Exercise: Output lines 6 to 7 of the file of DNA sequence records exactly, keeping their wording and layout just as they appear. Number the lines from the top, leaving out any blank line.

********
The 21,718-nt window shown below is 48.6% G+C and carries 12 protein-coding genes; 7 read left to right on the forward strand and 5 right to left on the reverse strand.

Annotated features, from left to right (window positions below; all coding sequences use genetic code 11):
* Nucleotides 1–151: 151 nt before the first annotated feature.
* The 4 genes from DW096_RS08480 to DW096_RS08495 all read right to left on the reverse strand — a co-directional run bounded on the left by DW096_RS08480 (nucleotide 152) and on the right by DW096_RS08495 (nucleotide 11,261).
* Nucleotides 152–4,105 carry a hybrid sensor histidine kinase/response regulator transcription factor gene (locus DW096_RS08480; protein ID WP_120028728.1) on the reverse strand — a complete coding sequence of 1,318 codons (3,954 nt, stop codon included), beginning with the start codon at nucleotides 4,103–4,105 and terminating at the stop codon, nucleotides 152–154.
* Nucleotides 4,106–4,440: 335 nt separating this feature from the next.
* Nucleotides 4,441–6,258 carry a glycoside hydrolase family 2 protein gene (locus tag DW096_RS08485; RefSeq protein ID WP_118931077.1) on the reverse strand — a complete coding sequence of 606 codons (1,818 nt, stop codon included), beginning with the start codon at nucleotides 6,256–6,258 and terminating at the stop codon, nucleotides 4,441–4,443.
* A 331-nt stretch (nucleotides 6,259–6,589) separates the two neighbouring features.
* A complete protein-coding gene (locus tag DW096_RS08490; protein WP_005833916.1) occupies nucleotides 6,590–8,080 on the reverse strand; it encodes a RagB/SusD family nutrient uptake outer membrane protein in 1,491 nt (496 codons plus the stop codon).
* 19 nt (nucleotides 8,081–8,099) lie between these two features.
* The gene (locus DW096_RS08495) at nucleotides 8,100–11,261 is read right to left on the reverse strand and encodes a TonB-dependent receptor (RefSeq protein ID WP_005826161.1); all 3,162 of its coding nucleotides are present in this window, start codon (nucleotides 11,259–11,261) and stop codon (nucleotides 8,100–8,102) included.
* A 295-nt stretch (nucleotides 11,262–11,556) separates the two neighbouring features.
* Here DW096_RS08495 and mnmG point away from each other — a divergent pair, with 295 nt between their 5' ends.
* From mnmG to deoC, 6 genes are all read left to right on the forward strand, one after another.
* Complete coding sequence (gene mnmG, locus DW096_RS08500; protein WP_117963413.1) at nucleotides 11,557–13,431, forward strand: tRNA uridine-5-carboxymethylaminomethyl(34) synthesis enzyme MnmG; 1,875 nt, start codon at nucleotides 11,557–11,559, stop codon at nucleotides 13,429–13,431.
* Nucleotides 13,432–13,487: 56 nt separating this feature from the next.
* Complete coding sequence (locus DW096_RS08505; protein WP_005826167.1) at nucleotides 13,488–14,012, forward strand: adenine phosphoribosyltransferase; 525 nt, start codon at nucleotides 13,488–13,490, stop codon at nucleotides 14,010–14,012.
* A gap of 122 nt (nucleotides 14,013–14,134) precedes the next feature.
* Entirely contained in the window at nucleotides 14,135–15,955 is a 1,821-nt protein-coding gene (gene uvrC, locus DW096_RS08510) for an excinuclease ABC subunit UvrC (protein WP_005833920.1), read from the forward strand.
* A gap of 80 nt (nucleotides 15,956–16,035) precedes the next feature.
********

* Nucleotides 4,106–4,440: 335 nt separating this feature from the next.
* Nucleotides 4,441–6,258 carry a glycoside hydrolase family 2 protein gene (locus tag DW096_RS08485; RefSeq protein ID WP_118931077.1) on the reverse strand — a complete coding sequence of 606 codons (1,818 nt, stop codon included), beginning with the start codon at nucleotides 6,256–6,258 and terminating at the stop codon, nucleotides 4,441–4,443.